To the question, “did you work last month?”, 48.5% of participants responded positively. In terms of the length of the employment contract or simply the duration of work, 16.5% of respondents reported to rarely be working for more than a month in the same company, while 24% said they change companies every 3 months or so. About half of the respondents (48.1%) did not wish to answer this question. When the participants were asked in which sector they work is, 18.8% stated they work in the agricultural sector, 12% in the industrial sector, and 29% in the service sector. The agricultural sector was the main place of employment (31%) for the 207 women, and 11% worked regularly in the service sector.
When we inquired about their employment status, a majority of the total sample (54%) reported to work illegally (without a work permit and/or not declaring taxes and social security). This figure was 74% for the sample made up of 207 women. See Table 3.
To the question “Why do you work illegally?”, 68% mentioned fear of cessation of aid payments from the respective authorities. For 29%, it was not their personal choice, but a condition imposed by their employers. In terms of monthly income, 102 participants out of 341 (or 30%) said they earn less than 1000 TL (approx. $187), with 59% unwilling to answer this question. Regarding the reasons for their difficulties in finding a job or integrating into the labor market, 12.3% said they cannot find jobs matching their human capital, and 12.8% reported being discredited during their professional interviews.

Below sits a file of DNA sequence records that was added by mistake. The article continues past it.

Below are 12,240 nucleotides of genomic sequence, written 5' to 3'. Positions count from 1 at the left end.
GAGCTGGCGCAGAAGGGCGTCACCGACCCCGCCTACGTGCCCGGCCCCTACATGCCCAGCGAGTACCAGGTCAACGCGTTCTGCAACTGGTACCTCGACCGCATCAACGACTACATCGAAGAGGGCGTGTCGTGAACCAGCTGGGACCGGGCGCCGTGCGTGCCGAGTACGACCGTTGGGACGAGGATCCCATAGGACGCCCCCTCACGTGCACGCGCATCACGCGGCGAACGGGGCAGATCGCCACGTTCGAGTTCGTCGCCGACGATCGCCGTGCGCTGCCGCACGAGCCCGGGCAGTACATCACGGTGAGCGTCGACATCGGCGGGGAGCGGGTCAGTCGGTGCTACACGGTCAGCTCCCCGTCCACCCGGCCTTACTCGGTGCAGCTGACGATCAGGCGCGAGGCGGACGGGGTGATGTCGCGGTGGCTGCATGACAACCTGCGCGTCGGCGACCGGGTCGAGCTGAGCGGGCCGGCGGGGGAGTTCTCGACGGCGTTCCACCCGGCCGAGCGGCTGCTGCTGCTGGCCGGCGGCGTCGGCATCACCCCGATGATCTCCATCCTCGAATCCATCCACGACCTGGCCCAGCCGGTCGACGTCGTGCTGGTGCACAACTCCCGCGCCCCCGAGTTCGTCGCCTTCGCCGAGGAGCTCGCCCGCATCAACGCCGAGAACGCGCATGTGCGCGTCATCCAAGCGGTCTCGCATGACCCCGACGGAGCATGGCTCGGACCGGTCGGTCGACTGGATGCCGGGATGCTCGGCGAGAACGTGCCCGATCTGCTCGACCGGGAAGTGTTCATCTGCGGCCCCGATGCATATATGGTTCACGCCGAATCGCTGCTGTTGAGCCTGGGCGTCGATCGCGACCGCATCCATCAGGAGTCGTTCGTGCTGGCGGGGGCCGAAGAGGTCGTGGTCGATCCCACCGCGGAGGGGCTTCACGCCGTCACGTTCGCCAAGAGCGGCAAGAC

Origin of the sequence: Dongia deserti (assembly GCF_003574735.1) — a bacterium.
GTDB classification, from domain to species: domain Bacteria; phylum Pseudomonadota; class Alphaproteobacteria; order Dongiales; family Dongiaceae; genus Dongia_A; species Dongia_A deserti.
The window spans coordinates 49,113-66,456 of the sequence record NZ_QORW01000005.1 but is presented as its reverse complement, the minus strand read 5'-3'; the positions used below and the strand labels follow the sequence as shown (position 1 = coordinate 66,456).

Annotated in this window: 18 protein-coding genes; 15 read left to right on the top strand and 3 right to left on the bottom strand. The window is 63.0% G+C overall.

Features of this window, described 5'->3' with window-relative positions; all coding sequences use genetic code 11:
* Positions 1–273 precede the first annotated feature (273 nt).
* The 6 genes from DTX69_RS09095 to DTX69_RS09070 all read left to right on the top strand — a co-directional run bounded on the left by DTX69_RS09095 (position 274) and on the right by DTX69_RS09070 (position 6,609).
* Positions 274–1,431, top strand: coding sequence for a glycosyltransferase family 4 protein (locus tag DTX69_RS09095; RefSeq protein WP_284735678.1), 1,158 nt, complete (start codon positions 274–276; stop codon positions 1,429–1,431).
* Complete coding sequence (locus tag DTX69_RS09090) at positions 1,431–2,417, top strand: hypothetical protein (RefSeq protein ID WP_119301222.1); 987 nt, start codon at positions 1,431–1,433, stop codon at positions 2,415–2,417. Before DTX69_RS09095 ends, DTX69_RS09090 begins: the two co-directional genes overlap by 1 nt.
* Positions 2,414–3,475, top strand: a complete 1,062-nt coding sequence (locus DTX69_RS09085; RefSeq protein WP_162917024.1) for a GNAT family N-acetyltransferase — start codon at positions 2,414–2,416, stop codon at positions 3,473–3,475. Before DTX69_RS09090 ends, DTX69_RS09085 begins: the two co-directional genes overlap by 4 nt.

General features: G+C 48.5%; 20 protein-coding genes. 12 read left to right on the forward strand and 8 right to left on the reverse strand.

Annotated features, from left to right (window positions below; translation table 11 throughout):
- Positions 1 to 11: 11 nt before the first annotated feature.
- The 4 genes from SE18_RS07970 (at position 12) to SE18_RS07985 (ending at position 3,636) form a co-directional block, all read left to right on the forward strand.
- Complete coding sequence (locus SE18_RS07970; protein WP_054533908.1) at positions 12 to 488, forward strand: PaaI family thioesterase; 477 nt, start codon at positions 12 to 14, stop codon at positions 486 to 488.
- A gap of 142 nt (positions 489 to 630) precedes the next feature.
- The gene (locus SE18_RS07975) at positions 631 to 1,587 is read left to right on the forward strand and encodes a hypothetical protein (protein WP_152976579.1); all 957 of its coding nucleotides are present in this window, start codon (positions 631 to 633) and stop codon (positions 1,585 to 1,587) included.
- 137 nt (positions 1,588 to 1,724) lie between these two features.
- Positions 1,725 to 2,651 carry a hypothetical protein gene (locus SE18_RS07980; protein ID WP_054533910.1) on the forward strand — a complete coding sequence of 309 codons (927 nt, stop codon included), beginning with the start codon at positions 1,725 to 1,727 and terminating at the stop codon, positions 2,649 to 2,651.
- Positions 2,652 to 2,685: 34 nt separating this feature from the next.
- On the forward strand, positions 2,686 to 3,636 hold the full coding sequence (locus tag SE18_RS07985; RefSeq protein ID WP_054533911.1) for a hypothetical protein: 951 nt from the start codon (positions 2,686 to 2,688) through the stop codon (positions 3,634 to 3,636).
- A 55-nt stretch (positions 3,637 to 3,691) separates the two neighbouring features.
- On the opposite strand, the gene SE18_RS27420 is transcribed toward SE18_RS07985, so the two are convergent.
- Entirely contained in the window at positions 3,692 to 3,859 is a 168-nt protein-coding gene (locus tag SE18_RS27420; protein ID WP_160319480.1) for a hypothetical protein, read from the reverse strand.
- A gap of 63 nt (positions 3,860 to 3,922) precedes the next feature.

As for women, 21% reported that the language barrier was the main obstacle in their professional integration, and for 18%, the main barrier was lacking work permits and bureaucratic difficulties to obtain work permits. The correlation between education level and employment status showed that when the level of education increases, so does the chances of entering the Turkish labor market. Indeed, 83.9% of the interviewees with a university degree had already been integrated as such. Conversely, when the schooling rate is low, the chances of landing a job decrease. According to the data collected, 44.7% of those who had not completed their schooling were in a precarious condition and could not join the workforce. Our findings suggest a correlation between employment status and knowledge of a foreign language and that the knowledge and practice of Turkish and/or the English language greatly enhances the chances of entering the labor market.

5. Conclusions and Discussion